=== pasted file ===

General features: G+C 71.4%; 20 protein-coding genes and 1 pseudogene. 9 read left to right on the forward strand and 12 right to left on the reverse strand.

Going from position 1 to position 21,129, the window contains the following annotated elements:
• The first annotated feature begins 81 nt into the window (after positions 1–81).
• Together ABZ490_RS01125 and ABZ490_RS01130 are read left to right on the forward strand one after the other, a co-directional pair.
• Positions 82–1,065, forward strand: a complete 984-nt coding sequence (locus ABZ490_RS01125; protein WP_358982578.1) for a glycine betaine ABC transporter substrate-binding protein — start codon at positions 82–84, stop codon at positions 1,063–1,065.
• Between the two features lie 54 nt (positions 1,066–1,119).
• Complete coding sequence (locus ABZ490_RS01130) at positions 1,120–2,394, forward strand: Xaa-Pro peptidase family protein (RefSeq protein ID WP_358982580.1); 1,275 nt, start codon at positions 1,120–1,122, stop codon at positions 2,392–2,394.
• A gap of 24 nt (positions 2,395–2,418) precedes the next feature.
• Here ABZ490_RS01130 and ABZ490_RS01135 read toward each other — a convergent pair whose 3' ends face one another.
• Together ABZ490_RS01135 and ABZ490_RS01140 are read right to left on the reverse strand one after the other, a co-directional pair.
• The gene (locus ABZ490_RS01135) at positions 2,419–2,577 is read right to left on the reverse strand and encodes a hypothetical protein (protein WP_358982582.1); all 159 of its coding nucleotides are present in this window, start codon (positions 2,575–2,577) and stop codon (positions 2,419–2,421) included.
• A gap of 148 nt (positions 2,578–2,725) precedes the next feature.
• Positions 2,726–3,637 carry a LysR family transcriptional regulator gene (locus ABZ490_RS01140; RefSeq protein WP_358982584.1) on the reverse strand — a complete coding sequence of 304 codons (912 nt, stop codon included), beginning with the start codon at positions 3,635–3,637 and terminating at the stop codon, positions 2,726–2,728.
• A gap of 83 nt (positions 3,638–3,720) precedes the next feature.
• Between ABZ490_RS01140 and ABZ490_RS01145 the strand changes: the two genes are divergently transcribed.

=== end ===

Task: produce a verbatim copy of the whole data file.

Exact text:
General features: G+C 71.4%; 20 protein-coding genes and 1 pseudogene. 9 read left to right on the forward strand and 12 right to left on the reverse strand.

Going from position 1 to position 21,129, the window contains the following annotated elements:
• The first annotated feature begins 81 nt into the window (after positions 1–81).
• Together ABZ490_RS01125 and ABZ490_RS01130 are read left to right on the forward strand one after the other, a co-directional pair.
• Positions 82–1,065, forward strand: a complete 984-nt coding sequence (locus ABZ490_RS01125; protein WP_358982578.1) for a glycine betaine ABC transporter substrate-binding protein — start codon at positions 82–84, stop codon at positions 1,063–1,065.
• Between the two features lie 54 nt (positions 1,066–1,119).
• Complete coding sequence (locus ABZ490_RS01130) at positions 1,120–2,394, forward strand: Xaa-Pro peptidase family protein (RefSeq protein ID WP_358982580.1); 1,275 nt, start codon at positions 1,120–1,122, stop codon at positions 2,392–2,394.
• A gap of 24 nt (positions 2,395–2,418) precedes the next feature.
• Here ABZ490_RS01130 and ABZ490_RS01135 read toward each other — a convergent pair whose 3' ends face one another.
• Together ABZ490_RS01135 and ABZ490_RS01140 are read right to left on the reverse strand one after the other, a co-directional pair.
• The gene (locus ABZ490_RS01135) at positions 2,419–2,577 is read right to left on the reverse strand and encodes a hypothetical protein (protein WP_358982582.1); all 159 of its coding nucleotides are present in this window, start codon (positions 2,575–2,577) and stop codon (positions 2,419–2,421) included.
• A gap of 148 nt (positions 2,578–2,725) precedes the next feature.
• Positions 2,726–3,637 carry a LysR family transcriptional regulator gene (locus ABZ490_RS01140; RefSeq protein WP_358982584.1) on the reverse strand — a complete coding sequence of 304 codons (912 nt, stop codon included), beginning with the start codon at positions 3,635–3,637 and terminating at the stop codon, positions 2,726–2,728.
• A gap of 83 nt (positions 3,638–3,720) precedes the next feature.
• Between ABZ490_RS01140 and ABZ490_RS01145 the strand changes: the two genes are divergently transcribed.